Beaver reintroduction a golden opportunity for Scotland

european beaver 9 L.Campbell (medium)

21st March 2016, by Richard Bunting

Allowing beavers to be reintroduced to Scotland would be a golden opportunity offering wide-ranging environmental, social and economic benefits. 

With the Scottish Government due to decide on whether Eurasian beavers will be allowed to live freely in Scotland after an absence of some 500 years, Trees for Life is urging ministers to fully recognise the beaver as a resident, native species.

It is nine months since Scottish Natural Heritage reported to the Scottish Government on the Scottish Beaver Trial – a five-year trial reintroduction of beavers in Argyll’s Knapdale Forest. Trees for Life is backing calls by the Royal Zoological Society of Scotland and Scottish Wildlife Trust lead partners in the Scottish Beaver Trial for a positive decision by the government as soon as possible. 

“Allowing this native species to return would offer Scotland huge benefits. Beavers are superb ecosystem engineers and could transform and greatly improve the health of our rivers and forest ecosystems, help restore our depleted wetlands and reduce flooding – while substantially boosting wildlife tourism,” said Alan Watson Featherstone, Trees for Life’s Founder.

“We also have an ethical responsibility to allow the beaver to return at last, having caused its extinction in Scotland. The government has the opportunity now to take a far-sighted positive decision that will benefit our communities and landscapes, and will lead the way in the UK, at a time when England and Wales are also considering the possible reintroduction of beavers.” 

“We also have an ethical responsibility to allow the beaver to return at last, having caused its extinction in Scotland. The government has the opportunity now to take a far-sighted positive decision that will benefit our communities and landscapes, and will lead the way in the UK, at a time when England and Wales are also considering the possible reintroduction of beavers.” 

Beavers play a crucial ecological role and provide a range of important benefits for other species. They coppice and fell trees – letting light into the forest, enabling other species to grow and stimulating new growth of the trees themselves. By damming watercourses they create wetland areas – providing habitats for amphibians, invertebrates and fish, which in turn attract birds and otters.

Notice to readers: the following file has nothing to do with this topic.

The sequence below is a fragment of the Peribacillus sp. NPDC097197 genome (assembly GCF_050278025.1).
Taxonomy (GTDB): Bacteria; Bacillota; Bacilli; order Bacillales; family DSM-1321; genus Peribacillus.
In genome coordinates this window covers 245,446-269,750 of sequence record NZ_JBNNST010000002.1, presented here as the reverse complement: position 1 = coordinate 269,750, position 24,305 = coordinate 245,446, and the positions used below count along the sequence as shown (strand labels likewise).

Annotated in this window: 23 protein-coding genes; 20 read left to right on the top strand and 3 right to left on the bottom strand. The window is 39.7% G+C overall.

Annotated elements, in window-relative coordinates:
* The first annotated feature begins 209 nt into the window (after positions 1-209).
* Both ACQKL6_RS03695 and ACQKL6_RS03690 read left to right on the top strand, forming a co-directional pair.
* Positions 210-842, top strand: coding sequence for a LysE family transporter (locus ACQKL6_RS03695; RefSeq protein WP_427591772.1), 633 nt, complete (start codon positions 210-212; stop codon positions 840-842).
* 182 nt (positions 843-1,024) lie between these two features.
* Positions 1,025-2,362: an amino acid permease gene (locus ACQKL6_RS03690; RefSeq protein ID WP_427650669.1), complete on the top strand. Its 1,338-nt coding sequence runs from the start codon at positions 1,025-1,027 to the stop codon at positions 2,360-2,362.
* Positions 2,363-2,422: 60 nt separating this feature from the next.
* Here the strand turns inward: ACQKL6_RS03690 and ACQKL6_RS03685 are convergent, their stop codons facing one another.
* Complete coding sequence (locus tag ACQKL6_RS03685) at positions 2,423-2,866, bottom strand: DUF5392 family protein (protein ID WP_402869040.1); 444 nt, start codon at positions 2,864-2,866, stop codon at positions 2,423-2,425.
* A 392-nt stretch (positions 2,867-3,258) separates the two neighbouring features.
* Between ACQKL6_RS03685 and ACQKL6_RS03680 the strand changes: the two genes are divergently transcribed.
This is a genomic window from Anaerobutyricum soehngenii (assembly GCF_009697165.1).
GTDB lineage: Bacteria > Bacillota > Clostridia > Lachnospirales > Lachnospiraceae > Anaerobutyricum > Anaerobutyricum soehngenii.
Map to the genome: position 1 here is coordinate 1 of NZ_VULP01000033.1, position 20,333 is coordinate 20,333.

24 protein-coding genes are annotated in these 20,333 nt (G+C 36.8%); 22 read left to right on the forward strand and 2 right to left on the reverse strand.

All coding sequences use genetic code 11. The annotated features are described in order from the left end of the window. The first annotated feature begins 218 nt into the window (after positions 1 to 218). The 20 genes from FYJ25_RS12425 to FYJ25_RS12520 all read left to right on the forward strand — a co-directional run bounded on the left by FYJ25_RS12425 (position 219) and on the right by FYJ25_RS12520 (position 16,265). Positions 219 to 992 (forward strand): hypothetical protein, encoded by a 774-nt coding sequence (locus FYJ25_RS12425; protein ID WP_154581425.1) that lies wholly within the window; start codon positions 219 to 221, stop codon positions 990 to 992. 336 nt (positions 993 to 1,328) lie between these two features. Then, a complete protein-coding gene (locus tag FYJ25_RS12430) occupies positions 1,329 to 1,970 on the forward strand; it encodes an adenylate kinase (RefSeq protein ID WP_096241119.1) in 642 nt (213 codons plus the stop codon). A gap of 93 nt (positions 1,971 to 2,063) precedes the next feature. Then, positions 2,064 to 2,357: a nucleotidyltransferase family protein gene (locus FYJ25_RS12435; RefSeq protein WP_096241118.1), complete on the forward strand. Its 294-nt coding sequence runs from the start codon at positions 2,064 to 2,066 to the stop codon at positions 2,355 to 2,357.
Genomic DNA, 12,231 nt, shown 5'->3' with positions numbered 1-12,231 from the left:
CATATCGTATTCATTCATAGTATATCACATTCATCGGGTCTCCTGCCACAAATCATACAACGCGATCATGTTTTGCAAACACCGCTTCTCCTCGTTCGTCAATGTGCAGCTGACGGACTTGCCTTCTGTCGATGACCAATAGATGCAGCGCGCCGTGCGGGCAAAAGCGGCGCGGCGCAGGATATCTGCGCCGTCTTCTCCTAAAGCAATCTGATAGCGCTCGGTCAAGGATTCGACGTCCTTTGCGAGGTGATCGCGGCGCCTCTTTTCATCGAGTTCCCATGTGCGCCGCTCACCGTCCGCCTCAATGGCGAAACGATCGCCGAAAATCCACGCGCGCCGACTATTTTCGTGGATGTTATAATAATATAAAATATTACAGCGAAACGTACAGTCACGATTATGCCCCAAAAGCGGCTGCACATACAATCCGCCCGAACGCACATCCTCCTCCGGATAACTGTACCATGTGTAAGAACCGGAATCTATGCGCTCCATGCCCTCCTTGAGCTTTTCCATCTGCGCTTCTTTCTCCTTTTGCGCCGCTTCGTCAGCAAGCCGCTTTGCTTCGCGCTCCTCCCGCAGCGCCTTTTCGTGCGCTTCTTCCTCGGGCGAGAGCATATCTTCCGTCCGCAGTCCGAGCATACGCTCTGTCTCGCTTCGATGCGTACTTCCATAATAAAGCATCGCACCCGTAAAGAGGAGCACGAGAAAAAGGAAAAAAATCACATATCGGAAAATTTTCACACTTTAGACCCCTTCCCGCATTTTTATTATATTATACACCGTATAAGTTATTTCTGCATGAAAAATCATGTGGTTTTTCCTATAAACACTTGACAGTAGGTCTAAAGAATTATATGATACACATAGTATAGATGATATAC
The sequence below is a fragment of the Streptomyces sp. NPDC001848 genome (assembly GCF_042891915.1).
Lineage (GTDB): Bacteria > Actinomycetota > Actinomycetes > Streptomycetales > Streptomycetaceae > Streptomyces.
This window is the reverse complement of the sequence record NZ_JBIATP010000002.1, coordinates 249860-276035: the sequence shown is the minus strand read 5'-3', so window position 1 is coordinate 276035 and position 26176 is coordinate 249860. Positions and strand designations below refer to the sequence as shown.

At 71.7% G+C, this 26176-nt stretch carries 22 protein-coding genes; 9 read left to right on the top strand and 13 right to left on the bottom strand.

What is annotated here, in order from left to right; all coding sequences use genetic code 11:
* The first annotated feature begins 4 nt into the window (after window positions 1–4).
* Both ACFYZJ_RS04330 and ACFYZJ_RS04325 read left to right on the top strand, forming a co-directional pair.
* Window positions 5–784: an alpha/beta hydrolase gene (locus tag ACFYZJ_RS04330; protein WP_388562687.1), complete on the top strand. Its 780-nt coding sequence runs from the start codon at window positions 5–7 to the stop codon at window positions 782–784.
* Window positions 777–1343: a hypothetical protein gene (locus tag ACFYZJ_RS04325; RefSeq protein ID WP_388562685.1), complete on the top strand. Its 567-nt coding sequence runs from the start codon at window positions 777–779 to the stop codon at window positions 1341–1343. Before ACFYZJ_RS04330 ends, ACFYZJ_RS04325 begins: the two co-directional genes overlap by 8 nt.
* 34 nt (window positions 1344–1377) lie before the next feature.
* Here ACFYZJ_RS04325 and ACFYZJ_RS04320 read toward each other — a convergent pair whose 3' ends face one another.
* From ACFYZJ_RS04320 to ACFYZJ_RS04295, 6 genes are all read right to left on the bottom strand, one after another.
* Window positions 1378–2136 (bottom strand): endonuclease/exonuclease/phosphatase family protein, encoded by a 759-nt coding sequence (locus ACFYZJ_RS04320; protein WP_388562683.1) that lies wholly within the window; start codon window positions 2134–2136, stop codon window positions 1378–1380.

Scotland also has more than 250 wild beavers estimated to be in the River Tay catchment, following breeding by beavers that escaped captivity. Trees for Life is urging the government to allow the natural expansion of beavers from both Argyll and Tayside, and to authorise further licensed reintroductions in appropriate areas, accompanied by carefully considered management and monitoring, including to secure the genetic health and long-term viability of these colonies.

As part of its restoration of the Caledonian Forest in the Highlands (see www.treesforlife.org.uk), Trees for Life has been expanding stands of aspen in key areas – particularly at its Dundreggan Conservation Estate near Loch Ness and around Loch Beinn a'Mheadhoin in Glen Affric – to create better habitats for beavers in the future.

Beavers’ burrows and dam building occasionally cause localised flooding and tree felling issues. Any concerns can and should be addressed, using simple, proven methods that work in other countries, and with inclusive stakeholder dialogue to find sustainable ways of managing any localised impacts.

 

Notes to editors

1. In May 2009, following Scottish Government permission for the Royal Zoological Society of Scotland and Scottish Wildlife Trust to conduct a trial reintroduction of European beavers, beavers from Norway were released at Knapdale Forest in Britain’s first legal reintroduction of a mammal species to the wild. Independent scientific monitoring, coordinated by Scottish Natural Heritage, ran until May 2014.

2. The UK has a responsibility under the European Commission’s Habitats and Species Directive to consider reintroductions of extirpated native species such as the Eurasian beaver.

3. A majority of people in Scotland support the beavers’ return. In a survey of 1,652 Scottish adults carried out by YouGov on behalf of the Scottish Beaver Trial in March 2014, 60% favoured the return of beavers to Scotland; just 5% opposed. Opinion surveys in mid-Argyll, where beavers have been resident for over five years, show public support at over 80%.

4. In Europe, the UK is one of only seven countries still lacking an officially sanctioned wild beaver population. 25 other nations have already reintroduced the beaver, including some such as the Netherlands that have a much higher human population density. Sweden led the way as long ago as 1922.

5. The Eurasian beaver (Castor fiber) was present in the UK until hunted to extinction for its pelt, meat and musk oil. The exact date of the animal’s disappearance from Scotland is unknown. Written records indicate that it may have survived in small numbers at a few locations until the 16th century.

Stay connected

Sign up to our newsletter and we will send you a monthly update of news and events at Trees for Life